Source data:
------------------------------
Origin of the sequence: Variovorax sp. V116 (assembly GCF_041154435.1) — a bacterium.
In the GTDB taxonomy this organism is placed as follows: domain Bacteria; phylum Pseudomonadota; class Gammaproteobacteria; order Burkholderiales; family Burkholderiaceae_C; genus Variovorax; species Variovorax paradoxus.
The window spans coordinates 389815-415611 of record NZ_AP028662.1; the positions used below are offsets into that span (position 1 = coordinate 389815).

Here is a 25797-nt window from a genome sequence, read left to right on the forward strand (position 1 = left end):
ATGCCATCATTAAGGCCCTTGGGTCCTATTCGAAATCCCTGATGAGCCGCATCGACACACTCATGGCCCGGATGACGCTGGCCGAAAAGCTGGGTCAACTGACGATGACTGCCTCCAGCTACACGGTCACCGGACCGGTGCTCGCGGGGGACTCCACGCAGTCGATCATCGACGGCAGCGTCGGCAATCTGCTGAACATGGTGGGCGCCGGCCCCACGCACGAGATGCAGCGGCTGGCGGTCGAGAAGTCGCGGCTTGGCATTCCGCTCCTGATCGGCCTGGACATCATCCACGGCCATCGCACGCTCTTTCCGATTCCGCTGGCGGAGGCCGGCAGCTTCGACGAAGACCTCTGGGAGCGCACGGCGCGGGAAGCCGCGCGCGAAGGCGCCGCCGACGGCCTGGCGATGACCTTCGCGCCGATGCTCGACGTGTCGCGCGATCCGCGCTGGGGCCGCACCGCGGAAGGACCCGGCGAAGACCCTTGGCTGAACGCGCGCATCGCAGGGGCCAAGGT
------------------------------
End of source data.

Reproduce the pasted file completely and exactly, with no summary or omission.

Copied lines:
Origin of the sequence: Variovorax sp. V116 (assembly GCF_041154435.1) — a bacterium.
In the GTDB taxonomy this organism is placed as follows: domain Bacteria; phylum Pseudomonadota; class Gammaproteobacteria; order Burkholderiales; family Burkholderiaceae_C; genus Variovorax; species Variovorax paradoxus.
The window spans coordinates 389815-415611 of record NZ_AP028662.1; the positions used below are offsets into that span (position 1 = coordinate 389815).

Here is a 25797-nt window from a genome sequence, read left to right on the forward strand (position 1 = left end):
ATGCCATCATTAAGGCCCTTGGGTCCTATTCGAAATCCCTGATGAGCCGCATCGACACACTCATGGCCCGGATGACGCTGGCCGAAAAGCTGGGTCAACTGACGATGACTGCCTCCAGCTACACGGTCACCGGACCGGTGCTCGCGGGGGACTCCACGCAGTCGATCATCGACGGCAGCGTCGGCAATCTGCTGAACATGGTGGGCGCCGGCCCCACGCACGAGATGCAGCGGCTGGCGGTCGAGAAGTCGCGGCTTGGCATTCCGCTCCTGATCGGCCTGGACATCATCCACGGCCATCGCACGCTCTTTCCGATTCCGCTGGCGGAGGCCGGCAGCTTCGACGAAGACCTCTGGGAGCGCACGGCGCGGGAAGCCGCGCGCGAAGGCGCCGCCGACGGCCTGGCGATGACCTTCGCGCCGATGCTCGACGTGTCGCGCGATCCGCGCTGGGGCCGCACCGCGGAAGGACCCGGCGAAGACCCTTGGCTGAACGCGCGCATCGCAGGGGCCAAGGT